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Where were you?

Sept. 11, 2001, was a zero hour for our nation, a vulgar landmark in our lives.

By BEN MONTGOMERY
Published September 10, 2006


FIVE YEARS AFTER 9/11
A FIVE-DAY SPECIAL REPORT
ALSO TODAY:
They grow up, very carefully
Facing a world without CeeCee: Day four
9/11 Letters
A multimedia gallery of faces of Tampa Bay men and women who have died in Iraq and Afghanistan.
Go to gallery
It's Your Times: Share your thoughts

THURSDAY: Facing a world without CeeCee
By Meg Laughlin
For a Florida family, the events that shook the nation were very personal and would be felt long beyond one infamous day.
Go to article

A Times reader shares how she was affected by 9/11: Life changes


FRIDAY: Facing a world without CeeCee:
Day Two

By Meg Laughlin
CeeCee Lyles was the glue that held her family together. When her plane crashed in Pennsylvania on Sept. 11, the family fell apart.
Go to article

Travelers now shrug off terror's price
By Michael Kruse
Early resistance to the inconveniences of security checks has given way to acceptance.
Go to article
A Times reader shares how she was affected by 9/11: History adds clouds of doubt for future

SATURDAY: Faith's friction
By Sherri Day
A Tampa woman who lost eight relatives in the attacks converts to Islam as tensions simmer from the memories and new terror plots. But she presses on.
Go to article

Facing a world without CeeCee:
Day Three

By Meg Laughlin
CeeCee Lyles' family broke apart after her death on 9/11. Time did not heal, it only seemed to separate them further.
Go to article

MONDAY: "This is my job," a flight attendant says. "This is what I do. You've got to get on with it."

That morning, Victoria Hicks, now 39, was sleeping at home in Lutz when the phone rang.

Michael Birk, 34, was checking e-mail at work in Tampa when he saw a commotion in the break room.

Jack McConkey, 48, was in his Bright House truck in Holiday when a man came on the radio.

Pat Appleby, 40, was installing cabinets in a home in Manatee County.

Lynda Aherns, 42, was working in a bank in Buffalo, N.Y., when her co-workers' faces changed.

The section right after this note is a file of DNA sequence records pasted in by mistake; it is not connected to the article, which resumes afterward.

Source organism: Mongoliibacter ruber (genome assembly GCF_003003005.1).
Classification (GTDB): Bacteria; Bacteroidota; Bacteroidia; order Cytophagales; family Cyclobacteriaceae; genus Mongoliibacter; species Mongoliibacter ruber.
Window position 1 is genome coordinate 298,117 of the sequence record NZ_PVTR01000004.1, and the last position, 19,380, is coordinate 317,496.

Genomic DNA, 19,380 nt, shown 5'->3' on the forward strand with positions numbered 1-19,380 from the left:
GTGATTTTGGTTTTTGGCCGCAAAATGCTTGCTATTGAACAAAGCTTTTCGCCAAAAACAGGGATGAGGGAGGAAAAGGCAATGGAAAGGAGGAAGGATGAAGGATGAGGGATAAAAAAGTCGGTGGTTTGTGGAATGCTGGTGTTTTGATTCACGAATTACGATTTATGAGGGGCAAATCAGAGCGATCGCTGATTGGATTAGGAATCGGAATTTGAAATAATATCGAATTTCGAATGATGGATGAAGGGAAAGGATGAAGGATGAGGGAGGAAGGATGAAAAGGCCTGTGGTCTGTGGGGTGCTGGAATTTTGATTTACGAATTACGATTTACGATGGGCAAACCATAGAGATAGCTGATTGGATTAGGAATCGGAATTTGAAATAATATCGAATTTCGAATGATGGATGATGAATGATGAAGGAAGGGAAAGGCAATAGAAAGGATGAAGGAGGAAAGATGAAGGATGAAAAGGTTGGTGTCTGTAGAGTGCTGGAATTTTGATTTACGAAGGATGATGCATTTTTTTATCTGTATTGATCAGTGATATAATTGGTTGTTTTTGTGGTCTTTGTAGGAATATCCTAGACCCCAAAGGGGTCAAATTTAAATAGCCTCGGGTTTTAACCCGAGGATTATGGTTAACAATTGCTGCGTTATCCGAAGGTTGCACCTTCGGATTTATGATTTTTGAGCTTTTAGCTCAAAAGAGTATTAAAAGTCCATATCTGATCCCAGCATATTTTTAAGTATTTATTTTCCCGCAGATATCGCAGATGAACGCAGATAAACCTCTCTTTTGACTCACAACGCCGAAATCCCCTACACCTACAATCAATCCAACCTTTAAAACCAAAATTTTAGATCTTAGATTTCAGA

Sue Andreychuk, 41, was home in Tampa preparing to pick up her mother at the airport when her nanny walked in with wide eyes.

Homer Sanders, 42, was on the phone in the parts department at Ferman Nissan of Tampa when a friend said something about a plane crash.

Eric Green, 39, stopped ordering parts and joined Sanders at the TV.

Joe Curto, 50, was at Pro Access Systems in Tampa when his wife called.

Charles Manley, 51, was mowing a lawn in Riverview when the homeowner stepped outside.

His wife, Judy, was at home in Lithia watching the Today show when they interrupted the program.

Sandy DeWitt, 40, was working in advertising at the weekly Gazette in Maryland when they stopped the presses.

Her husband, Bob, 39, was working for Rand Construction in a building near the White House when Sandy rang his cell phone.

Cosmo Diorio, 46, off work from Rescue 1 in Manhattan, was about to roof a house when he saw a woman glued to the TV.

Gerald Hanley, 68, retired from the New York Fire Department, was home in Valrico.

His son, Sean Hanley, 35, was on duty at Ladder Company 20 in New York. He responded to the World Trade Center.

He was confirmed dead Sept. 16, one of 2,749 people killed in New York City that day.

For those of us who remain, a line runs through our narratives, a moment of suspension dividing life before Sept. 11, 2001, and life after.

Saturday morning, five years on, at a Harley-Davidson dealership on Adamo Drive in Brandon, many revisited that line. Thousands came from Florida, New York and elsewhere for the Remembrance Ride 2006, came to pause again.

"Never forget," retired New York firefighter Brian Grisanti told the crowd. "That's why we're here."

[Last modified September 10, 2006, 01:33:09]


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